Breast Cancer – the bread & butter of OncoPT
When it comes to OncoPT, there’s a few things that are absolutely classic bread and butter of what we do. One of those is breast cancer.
With breast cancer being the most common cancer diagnosis that most of us will see, it’s critical that we truly understand the basics, the foundation behind what breast cancer is and how it really affects our patients.
Despite it being so common, unfortunately many people don’t really understand what it is, how it’s treated, or how it really affects a person both now and potentially for the rest of their life.
If we’re really going to treat breast cancer well, these are the principles we must understand to be a confident and competent OncoPT.
With October coming up quickly (Breast Cancer Awareness Month), now is the time to start planning what kind of community education/outreach initiative you will be doing.
What is breast cancer?
Breast cancer is a cancer that originates in the breast tissue. Pretty simple, right?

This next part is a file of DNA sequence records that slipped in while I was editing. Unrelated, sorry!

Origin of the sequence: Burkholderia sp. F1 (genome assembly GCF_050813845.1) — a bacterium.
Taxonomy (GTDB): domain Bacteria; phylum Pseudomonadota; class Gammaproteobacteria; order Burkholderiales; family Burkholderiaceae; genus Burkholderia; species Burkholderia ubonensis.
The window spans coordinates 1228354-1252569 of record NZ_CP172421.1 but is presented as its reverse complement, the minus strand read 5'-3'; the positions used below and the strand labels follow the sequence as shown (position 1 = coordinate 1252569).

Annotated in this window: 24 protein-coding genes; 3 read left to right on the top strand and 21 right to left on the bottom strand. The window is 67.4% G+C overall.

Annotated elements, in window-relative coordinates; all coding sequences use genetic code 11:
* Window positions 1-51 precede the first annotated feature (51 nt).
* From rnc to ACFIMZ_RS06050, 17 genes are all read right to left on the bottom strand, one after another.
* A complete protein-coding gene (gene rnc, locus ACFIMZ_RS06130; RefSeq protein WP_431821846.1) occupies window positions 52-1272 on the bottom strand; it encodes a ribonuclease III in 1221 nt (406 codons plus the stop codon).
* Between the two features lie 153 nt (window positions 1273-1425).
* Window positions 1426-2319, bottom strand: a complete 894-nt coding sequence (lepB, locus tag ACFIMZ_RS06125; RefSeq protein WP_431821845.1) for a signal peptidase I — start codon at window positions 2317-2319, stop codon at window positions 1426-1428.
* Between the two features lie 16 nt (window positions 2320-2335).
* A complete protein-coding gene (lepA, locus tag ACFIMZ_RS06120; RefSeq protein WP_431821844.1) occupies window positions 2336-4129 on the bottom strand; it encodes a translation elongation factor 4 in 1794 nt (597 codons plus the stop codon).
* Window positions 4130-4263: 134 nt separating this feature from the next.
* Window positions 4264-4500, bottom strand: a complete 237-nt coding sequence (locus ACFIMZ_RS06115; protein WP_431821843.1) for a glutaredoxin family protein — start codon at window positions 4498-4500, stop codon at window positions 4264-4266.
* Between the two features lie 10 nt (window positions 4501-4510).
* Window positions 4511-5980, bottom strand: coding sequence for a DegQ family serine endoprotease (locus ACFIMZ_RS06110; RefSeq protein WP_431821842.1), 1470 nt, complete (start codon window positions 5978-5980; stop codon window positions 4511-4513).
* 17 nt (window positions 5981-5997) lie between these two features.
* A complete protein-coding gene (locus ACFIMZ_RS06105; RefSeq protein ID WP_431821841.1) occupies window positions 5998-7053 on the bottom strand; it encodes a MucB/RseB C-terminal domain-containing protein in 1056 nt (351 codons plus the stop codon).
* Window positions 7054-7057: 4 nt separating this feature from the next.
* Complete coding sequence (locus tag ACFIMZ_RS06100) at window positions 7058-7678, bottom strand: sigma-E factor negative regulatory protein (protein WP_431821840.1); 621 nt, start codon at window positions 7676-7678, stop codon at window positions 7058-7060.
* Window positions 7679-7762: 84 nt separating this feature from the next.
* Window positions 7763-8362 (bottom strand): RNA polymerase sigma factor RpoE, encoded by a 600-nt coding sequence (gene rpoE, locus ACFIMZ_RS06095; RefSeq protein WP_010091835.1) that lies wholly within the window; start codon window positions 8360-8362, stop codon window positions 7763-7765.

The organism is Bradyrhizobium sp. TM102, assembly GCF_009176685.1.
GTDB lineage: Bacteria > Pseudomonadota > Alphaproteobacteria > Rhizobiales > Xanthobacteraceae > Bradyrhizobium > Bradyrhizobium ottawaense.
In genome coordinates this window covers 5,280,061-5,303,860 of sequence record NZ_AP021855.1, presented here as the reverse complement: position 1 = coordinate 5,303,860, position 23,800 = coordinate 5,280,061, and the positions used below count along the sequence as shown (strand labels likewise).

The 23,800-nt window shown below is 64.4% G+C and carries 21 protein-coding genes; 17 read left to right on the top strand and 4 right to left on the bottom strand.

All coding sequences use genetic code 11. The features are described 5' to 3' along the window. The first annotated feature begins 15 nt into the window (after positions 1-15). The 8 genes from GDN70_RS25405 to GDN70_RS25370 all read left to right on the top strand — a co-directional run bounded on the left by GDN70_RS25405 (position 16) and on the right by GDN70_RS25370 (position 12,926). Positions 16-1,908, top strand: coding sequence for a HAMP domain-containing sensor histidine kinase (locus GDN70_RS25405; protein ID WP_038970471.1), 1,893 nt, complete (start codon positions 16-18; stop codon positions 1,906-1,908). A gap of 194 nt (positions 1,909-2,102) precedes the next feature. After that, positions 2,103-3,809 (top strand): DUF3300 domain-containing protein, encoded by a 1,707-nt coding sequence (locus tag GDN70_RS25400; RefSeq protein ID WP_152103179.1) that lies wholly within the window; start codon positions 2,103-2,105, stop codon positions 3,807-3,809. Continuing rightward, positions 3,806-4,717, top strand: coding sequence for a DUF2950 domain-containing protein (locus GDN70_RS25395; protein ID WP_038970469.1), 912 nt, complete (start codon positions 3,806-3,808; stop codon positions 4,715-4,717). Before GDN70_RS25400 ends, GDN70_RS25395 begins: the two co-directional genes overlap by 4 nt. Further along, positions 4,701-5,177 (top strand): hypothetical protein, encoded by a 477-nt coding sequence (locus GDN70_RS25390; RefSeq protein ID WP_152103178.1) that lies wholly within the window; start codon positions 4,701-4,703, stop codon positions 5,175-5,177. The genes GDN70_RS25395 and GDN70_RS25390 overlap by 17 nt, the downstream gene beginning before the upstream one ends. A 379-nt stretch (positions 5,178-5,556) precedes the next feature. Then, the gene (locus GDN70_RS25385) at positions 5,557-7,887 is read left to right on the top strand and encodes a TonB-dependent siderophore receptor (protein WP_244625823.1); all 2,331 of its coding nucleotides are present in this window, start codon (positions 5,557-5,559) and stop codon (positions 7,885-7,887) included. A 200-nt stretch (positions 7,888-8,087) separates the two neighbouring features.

But every breast cancer is unique. Even for people who have the same diagnosis on paper, this does not mean that their breast cancers will behave exactly the same.
Most breast cancers are carcinomas which means that they invade the epithelial tissue of the breast. This can include the lobules of the breast & the ducts of the breast.
Ductal carcinoma means that this person has breast cancer is a carcinoma that originated within the ducts of the breast. Some people may have a lobular carcinoma, which means that their cancer originated in the lobules of the breast tissue.
The lobules of the breasts are sacs that actually produce the milk while ducts are tubes that carry the milk to the nipple. But it’s important to note here that the ducts & the lobules are glandular tissue (so epithelial tissue).
The connective tissue of the breast includes the ligaments and the scar tissue that help to support the breast tissue.
Connective tissue tumors are sarcomas. Sarcomas of the breasts are much less common than carcinomas, so most patients you see will likely have a carcinoma of some kind.
One such type of sarcoma that may affect breast tissue is an angiosarcoma of the breast. This cancer originates in the cells that line the lymph vessels are the blood vessels in the breast tissue.
Triple Negative Breast Cancer